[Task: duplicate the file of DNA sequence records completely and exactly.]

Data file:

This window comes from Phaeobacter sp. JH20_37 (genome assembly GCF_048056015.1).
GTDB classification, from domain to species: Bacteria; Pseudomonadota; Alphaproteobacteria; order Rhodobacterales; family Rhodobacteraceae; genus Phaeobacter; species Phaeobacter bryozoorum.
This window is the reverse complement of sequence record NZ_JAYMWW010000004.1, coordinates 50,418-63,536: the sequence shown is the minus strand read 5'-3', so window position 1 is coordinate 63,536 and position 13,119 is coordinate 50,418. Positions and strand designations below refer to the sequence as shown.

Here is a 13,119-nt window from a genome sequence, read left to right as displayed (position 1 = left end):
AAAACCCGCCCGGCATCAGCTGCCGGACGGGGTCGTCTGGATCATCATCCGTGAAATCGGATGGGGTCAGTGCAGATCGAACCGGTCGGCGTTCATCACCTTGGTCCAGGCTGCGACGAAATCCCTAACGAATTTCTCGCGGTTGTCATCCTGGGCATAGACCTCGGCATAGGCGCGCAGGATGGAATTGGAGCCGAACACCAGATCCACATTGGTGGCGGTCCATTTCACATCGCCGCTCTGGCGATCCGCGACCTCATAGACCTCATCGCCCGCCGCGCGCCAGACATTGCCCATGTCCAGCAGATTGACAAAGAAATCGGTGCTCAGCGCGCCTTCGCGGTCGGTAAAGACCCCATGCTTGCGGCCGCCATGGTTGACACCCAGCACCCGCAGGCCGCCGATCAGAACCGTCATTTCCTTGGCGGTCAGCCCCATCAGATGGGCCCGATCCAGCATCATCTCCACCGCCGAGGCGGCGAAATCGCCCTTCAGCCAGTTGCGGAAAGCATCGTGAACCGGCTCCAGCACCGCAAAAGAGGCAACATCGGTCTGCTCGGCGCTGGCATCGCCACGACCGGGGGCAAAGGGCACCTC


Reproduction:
This window comes from Phaeobacter sp. JH20_37 (genome assembly GCF_048056015.1).
GTDB classification, from domain to species: Bacteria; Pseudomonadota; Alphaproteobacteria; order Rhodobacterales; family Rhodobacteraceae; genus Phaeobacter; species Phaeobacter bryozoorum.
This window is the reverse complement of sequence record NZ_JAYMWW010000004.1, coordinates 50,418-63,536: the sequence shown is the minus strand read 5'-3', so window position 1 is coordinate 63,536 and position 13,119 is coordinate 50,418. Positions and strand designations below refer to the sequence as shown.

Here is a 13,119-nt window from a genome sequence, read left to right as displayed (position 1 = left end):
AAAACCCGCCCGGCATCAGCTGCCGGACGGGGTCGTCTGGATCATCATCCGTGAAATCGGATGGGGTCAGTGCAGATCGAACCGGTCGGCGTTCATCACCTTGGTCCAGGCTGCGACGAAATCCCTAACGAATTTCTCGCGGTTGTCATCCTGGGCATAGACCTCGGCATAGGCGCGCAGGATGGAATTGGAGCCGAACACCAGATCCACATTGGTGGCGGTCCATTTCACATCGCCGCTCTGGCGATCCGCGACCTCATAGACCTCATCGCCCGCCGCGCGCCAGACATTGCCCATGTCCAGCAGATTGACAAAGAAATCGGTGCTCAGCGCGCCTTCGCGGTCGGTAAAGACCCCATGCTTGCGGCCGCCATGGTTGACACCCAGCACCCGCAGGCCGCCGATCAGAACCGTCATTTCCTTGGCGGTCAGCCCCATCAGATGGGCCCGATCCAGCATCATCTCCACCGCCGAGGCGGCGAAATCGCCCTTCAGCCAGTTGCGGAAAGCATCGTGAACCGGCTCCAGCACCGCAAAAGAGGCAACATCGGTCTGCTCGGCGCTGGCATCGCCACGACCGGGGGCAAAGGGCACCTC